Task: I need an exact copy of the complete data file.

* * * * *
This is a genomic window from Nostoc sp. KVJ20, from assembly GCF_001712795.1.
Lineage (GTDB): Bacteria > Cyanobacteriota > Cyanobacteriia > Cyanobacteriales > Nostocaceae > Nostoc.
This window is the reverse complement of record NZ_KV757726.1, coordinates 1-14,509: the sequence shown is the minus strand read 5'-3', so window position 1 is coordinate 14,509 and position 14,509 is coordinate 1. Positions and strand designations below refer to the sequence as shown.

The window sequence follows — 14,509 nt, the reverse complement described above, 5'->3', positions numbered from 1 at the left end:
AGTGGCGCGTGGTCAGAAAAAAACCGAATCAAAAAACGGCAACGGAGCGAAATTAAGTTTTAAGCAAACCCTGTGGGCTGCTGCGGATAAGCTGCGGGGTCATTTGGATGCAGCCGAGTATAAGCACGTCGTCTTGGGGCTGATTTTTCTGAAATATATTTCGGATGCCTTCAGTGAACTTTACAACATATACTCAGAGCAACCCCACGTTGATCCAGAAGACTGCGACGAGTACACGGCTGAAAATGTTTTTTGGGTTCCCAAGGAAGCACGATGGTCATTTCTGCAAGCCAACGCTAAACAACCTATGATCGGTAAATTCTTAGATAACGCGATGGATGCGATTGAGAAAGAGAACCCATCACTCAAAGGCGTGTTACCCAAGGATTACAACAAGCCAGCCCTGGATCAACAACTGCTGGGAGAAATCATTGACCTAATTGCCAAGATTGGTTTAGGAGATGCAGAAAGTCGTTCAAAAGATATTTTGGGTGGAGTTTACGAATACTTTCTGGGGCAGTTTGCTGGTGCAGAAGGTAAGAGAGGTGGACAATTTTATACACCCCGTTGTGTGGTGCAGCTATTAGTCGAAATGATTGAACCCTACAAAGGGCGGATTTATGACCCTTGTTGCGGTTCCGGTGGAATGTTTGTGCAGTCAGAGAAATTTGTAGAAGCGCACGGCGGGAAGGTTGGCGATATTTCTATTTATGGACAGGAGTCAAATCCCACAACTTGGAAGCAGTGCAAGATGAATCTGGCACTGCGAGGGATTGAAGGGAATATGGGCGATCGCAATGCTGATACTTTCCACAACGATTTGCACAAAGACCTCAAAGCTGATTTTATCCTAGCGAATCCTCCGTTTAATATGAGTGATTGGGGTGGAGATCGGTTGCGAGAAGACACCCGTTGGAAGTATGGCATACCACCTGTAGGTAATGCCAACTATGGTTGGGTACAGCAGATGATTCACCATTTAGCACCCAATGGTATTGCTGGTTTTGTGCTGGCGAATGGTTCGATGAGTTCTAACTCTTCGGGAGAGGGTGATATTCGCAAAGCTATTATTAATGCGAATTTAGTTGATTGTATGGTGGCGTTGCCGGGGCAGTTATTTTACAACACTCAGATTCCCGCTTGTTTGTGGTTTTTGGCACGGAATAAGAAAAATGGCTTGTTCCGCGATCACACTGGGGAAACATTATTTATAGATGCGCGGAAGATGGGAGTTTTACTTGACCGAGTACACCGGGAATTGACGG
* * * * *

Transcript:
This is a genomic window from Nostoc sp. KVJ20, from assembly GCF_001712795.1.
Lineage (GTDB): Bacteria > Cyanobacteriota > Cyanobacteriia > Cyanobacteriales > Nostocaceae > Nostoc.
This window is the reverse complement of record NZ_KV757726.1, coordinates 1-14,509: the sequence shown is the minus strand read 5'-3', so window position 1 is coordinate 14,509 and position 14,509 is coordinate 1. Positions and strand designations below refer to the sequence as shown.

The window sequence follows — 14,509 nt, the reverse complement described above, 5'->3', positions numbered from 1 at the left end:
AGTGGCGCGTGGTCAGAAAAAAACCGAATCAAAAAACGGCAACGGAGCGAAATTAAGTTTTAAGCAAACCCTGTGGGCTGCTGCGGATAAGCTGCGGGGTCATTTGGATGCAGCCGAGTATAAGCACGTCGTCTTGGGGCTGATTTTTCTGAAATATATTTCGGATGCCTTCAGTGAACTTTACAACATATACTCAGAGCAACCCCACGTTGATCCAGAAGACTGCGACGAGTACACGGCTGAAAATGTTTTTTGGGTTCCCAAGGAAGCACGATGGTCATTTCTGCAAGCCAACGCTAAACAACCTATGATCGGTAAATTCTTAGATAACGCGATGGATGCGATTGAGAAAGAGAACCCATCACTCAAAGGCGTGTTACCCAAGGATTACAACAAGCCAGCCCTGGATCAACAACTGCTGGGAGAAATCATTGACCTAATTGCCAAGATTGGTTTAGGAGATGCAGAAAGTCGTTCAAAAGATATTTTGGGTGGAGTTTACGAATACTTTCTGGGGCAGTTTGCTGGTGCAGAAGGTAAGAGAGGTGGACAATTTTATACACCCCGTTGTGTGGTGCAGCTATTAGTCGAAATGATTGAACCCTACAAAGGGCGGATTTATGACCCTTGTTGCGGTTCCGGTGGAATGTTTGTGCAGTCAGAGAAATTTGTAGAAGCGCACGGCGGGAAGGTTGGCGATATTTCTATTTATGGACAGGAGTCAAATCCCACAACTTGGAAGCAGTGCAAGATGAATCTGGCACTGCGAGGGATTGAAGGGAATATGGGCGATCGCAATGCTGATACTTTCCACAACGATTTGCACAAAGACCTCAAAGCTGATTTTATCCTAGCGAATCCTCCGTTTAATATGAGTGATTGGGGTGGAGATCGGTTGCGAGAAGACACCCGTTGGAAGTATGGCATACCACCTGTAGGTAATGCCAACTATGGTTGGGTACAGCAGATGATTCACCATTTAGCACCCAATGGTATTGCTGGTTTTGTGCTGGCGAATGGTTCGATGAGTTCTAACTCTTCGGGAGAGGGTGATATTCGCAAAGCTATTATTAATGCGAATTTAGTTGATTGTATGGTGGCGTTGCCGGGGCAGTTATTTTACAACACTCAGATTCCCGCTTGTTTGTGGTTTTTGGCACGGAATAAGAAAAATGGCTTGTTCCGCGATCACACTGGGGAAACATTATTTATAGATGCGCGGAAGATGGGAGTTTTACTTGACCGAGTACACCGGGAATTGACGG